Prevention of crime, Crime analysis, Crime forecasting, Crime patterns, Criminal behavior
Crime has the power to disrupt our communities in many ways. It unearths feelings of anger and fear, promotes vulnerability, and often results in effects that remain long after the crime has been committed. Those enlisted to protect society attempt to target criminal acts before they occur, and often employ tactics that predict future criminal behavior. It often seems that officers have solved a particular issue and extinguished crime in a problem area, but discover it was only pushed into another community. This compilation of research analyzes the nature of crime and attempts to provide solutions for the ongoing study and implementation of new policies. This review focuses on the importance of crime mapping and hotspot policing, while better defining circumstances in which crime plagues a community, city, or country. Detailed examples highlight the varying factors that have weighed upon the community’s perception of crime and displacement of crime. More importantly, this review delves deeper in defining hotspot policing, and crime mapping; it aims to establish a relationship between the distinguishing factors of crime and where law enforcement officials can intervene.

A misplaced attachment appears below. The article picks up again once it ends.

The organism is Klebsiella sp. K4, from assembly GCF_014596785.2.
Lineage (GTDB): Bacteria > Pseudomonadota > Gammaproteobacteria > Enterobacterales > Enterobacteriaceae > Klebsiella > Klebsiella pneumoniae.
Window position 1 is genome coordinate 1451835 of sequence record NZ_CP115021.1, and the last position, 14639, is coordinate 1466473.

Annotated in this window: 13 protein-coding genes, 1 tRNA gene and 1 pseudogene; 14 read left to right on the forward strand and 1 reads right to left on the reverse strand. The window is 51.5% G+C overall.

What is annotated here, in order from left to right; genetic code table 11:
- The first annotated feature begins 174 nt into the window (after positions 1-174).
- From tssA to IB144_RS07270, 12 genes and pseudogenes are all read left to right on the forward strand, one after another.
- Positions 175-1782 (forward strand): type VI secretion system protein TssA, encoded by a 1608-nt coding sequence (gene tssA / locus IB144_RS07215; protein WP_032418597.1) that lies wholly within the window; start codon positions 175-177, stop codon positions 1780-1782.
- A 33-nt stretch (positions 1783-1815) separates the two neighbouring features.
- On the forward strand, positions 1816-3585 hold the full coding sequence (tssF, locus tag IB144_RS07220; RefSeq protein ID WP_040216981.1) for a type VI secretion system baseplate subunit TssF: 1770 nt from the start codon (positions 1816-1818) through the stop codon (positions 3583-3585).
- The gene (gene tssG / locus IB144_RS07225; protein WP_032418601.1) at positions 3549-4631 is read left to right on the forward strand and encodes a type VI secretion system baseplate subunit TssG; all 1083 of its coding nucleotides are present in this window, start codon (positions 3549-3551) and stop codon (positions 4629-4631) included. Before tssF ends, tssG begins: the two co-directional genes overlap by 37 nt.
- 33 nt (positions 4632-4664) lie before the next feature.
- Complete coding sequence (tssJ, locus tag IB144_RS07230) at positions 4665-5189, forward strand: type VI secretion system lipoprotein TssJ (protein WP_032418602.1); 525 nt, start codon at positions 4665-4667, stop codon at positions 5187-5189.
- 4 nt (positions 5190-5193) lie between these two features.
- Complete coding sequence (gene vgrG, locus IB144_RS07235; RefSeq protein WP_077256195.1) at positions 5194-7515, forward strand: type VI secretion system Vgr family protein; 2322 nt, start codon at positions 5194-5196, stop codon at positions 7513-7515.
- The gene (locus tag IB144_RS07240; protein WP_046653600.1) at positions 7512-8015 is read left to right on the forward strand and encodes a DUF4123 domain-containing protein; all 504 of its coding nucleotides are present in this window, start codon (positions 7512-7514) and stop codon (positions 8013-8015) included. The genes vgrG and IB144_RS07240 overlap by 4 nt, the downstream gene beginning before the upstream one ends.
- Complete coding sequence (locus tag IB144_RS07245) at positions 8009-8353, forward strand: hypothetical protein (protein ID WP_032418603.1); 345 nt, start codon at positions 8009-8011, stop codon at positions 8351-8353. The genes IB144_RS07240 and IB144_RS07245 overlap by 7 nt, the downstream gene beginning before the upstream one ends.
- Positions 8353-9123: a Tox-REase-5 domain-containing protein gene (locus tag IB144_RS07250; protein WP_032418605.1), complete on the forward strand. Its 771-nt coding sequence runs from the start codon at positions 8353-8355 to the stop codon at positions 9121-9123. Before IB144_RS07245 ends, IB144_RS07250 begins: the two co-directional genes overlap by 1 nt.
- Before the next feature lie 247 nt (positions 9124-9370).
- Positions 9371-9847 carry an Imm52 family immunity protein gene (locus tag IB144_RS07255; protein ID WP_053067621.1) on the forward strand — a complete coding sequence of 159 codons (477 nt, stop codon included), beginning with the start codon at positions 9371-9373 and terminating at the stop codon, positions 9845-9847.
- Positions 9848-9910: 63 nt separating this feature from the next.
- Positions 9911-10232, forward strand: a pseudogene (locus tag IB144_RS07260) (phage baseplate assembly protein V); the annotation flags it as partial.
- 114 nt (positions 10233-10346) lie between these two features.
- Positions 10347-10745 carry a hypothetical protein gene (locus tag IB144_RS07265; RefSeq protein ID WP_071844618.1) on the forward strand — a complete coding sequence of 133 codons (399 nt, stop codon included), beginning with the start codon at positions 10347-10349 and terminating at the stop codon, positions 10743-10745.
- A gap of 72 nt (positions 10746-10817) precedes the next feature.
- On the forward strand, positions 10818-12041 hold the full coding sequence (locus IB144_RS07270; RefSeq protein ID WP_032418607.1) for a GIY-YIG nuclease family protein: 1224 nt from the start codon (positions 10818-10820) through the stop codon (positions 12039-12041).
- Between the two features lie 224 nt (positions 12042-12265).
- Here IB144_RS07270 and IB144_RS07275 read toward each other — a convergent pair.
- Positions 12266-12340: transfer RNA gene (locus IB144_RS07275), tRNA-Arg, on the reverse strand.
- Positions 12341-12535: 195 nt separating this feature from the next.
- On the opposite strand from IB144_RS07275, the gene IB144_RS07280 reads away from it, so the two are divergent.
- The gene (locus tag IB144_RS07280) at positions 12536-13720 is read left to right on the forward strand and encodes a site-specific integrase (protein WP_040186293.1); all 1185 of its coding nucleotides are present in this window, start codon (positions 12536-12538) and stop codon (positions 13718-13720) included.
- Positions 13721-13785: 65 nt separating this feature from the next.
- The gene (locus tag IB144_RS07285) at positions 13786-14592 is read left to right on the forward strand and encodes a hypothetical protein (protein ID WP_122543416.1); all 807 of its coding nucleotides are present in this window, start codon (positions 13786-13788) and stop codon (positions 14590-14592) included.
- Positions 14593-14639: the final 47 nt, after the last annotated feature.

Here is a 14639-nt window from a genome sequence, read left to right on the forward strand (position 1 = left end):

Crime prevention requires that agencies understand the underlying issues of crime and act upon educated assumptions of those criminal characteristics. Further examination reveals certain characteristics regarding offenders, including the locations where they choose to commit crimes, and the victims affected by their crimes. Patterns of victimization within crime hotspots should be noted with the same regard as location patterns. Continuing research and knowledge of offenders, victims, locations, better practices, and policy implementation can be developed to make hotspot policing and crime mapping an even more effective policing tool for the future
Portland State University. Criminology and Criminal Justice Senior Capstone, "Implementing Hotspot Policing: A Review of the Literature" (2013). Criminology and Criminal Justice Senior Capstone Project. 4.